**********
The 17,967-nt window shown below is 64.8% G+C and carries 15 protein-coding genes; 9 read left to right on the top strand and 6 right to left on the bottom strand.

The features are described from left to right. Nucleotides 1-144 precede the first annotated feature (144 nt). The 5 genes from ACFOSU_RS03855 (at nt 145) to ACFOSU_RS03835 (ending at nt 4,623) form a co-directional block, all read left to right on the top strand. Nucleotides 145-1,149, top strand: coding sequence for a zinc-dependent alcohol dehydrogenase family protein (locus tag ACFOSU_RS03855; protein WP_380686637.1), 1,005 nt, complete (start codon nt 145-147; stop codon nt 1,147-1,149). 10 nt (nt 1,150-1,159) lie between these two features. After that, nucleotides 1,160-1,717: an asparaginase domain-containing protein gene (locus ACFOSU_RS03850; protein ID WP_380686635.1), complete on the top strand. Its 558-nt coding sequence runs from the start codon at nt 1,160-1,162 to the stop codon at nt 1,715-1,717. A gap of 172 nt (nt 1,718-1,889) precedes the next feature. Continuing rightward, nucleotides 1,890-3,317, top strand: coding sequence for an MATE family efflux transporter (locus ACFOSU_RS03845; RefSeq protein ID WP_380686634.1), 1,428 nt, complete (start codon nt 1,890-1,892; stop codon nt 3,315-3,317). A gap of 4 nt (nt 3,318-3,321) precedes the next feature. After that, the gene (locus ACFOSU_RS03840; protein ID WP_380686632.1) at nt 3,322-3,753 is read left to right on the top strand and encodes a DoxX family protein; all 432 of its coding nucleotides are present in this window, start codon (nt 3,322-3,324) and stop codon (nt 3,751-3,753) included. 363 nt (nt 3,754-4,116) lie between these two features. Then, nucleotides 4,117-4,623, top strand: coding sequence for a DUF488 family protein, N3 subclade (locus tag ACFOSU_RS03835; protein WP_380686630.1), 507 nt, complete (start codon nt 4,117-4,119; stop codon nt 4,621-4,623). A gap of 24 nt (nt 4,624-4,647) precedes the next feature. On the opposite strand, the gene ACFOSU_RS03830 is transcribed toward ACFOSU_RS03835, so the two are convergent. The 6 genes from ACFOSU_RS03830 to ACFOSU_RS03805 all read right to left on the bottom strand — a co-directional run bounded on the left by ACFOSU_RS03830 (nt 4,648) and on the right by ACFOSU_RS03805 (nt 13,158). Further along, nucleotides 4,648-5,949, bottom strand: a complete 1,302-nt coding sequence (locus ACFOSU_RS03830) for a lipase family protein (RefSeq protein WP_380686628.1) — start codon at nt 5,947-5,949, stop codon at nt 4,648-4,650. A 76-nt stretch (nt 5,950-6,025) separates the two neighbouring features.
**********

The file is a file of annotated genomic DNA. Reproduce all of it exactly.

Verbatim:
The 17,967-nt window shown below is 64.8% G+C and carries 15 protein-coding genes; 9 read left to right on the top strand and 6 right to left on the bottom strand.

The features are described from left to right. Nucleotides 1-144 precede the first annotated feature (144 nt). The 5 genes from ACFOSU_RS03855 (at nt 145) to ACFOSU_RS03835 (ending at nt 4,623) form a co-directional block, all read left to right on the top strand. Nucleotides 145-1,149, top strand: coding sequence for a zinc-dependent alcohol dehydrogenase family protein (locus tag ACFOSU_RS03855; protein WP_380686637.1), 1,005 nt, complete (start codon nt 145-147; stop codon nt 1,147-1,149). 10 nt (nt 1,150-1,159) lie between these two features. After that, nucleotides 1,160-1,717: an asparaginase domain-containing protein gene (locus ACFOSU_RS03850; protein ID WP_380686635.1), complete on the top strand. Its 558-nt coding sequence runs from the start codon at nt 1,160-1,162 to the stop codon at nt 1,715-1,717. A gap of 172 nt (nt 1,718-1,889) precedes the next feature. Continuing rightward, nucleotides 1,890-3,317, top strand: coding sequence for an MATE family efflux transporter (locus ACFOSU_RS03845; RefSeq protein ID WP_380686634.1), 1,428 nt, complete (start codon nt 1,890-1,892; stop codon nt 3,315-3,317). A gap of 4 nt (nt 3,318-3,321) precedes the next feature. After that, the gene (locus ACFOSU_RS03840; protein ID WP_380686632.1) at nt 3,322-3,753 is read left to right on the top strand and encodes a DoxX family protein; all 432 of its coding nucleotides are present in this window, start codon (nt 3,322-3,324) and stop codon (nt 3,751-3,753) included. 363 nt (nt 3,754-4,116) lie between these two features. Then, nucleotides 4,117-4,623, top strand: coding sequence for a DUF488 family protein, N3 subclade (locus tag ACFOSU_RS03835; protein WP_380686630.1), 507 nt, complete (start codon nt 4,117-4,119; stop codon nt 4,621-4,623). A gap of 24 nt (nt 4,624-4,647) precedes the next feature. On the opposite strand, the gene ACFOSU_RS03830 is transcribed toward ACFOSU_RS03835, so the two are convergent. The 6 genes from ACFOSU_RS03830 to ACFOSU_RS03805 all read right to left on the bottom strand — a co-directional run bounded on the left by ACFOSU_RS03830 (nt 4,648) and on the right by ACFOSU_RS03805 (nt 13,158). Further along, nucleotides 4,648-5,949, bottom strand: a complete 1,302-nt coding sequence (locus ACFOSU_RS03830) for a lipase family protein (RefSeq protein WP_380686628.1) — start codon at nt 5,947-5,949, stop codon at nt 4,648-4,650. A 76-nt stretch (nt 5,950-6,025) separates the two neighbouring features.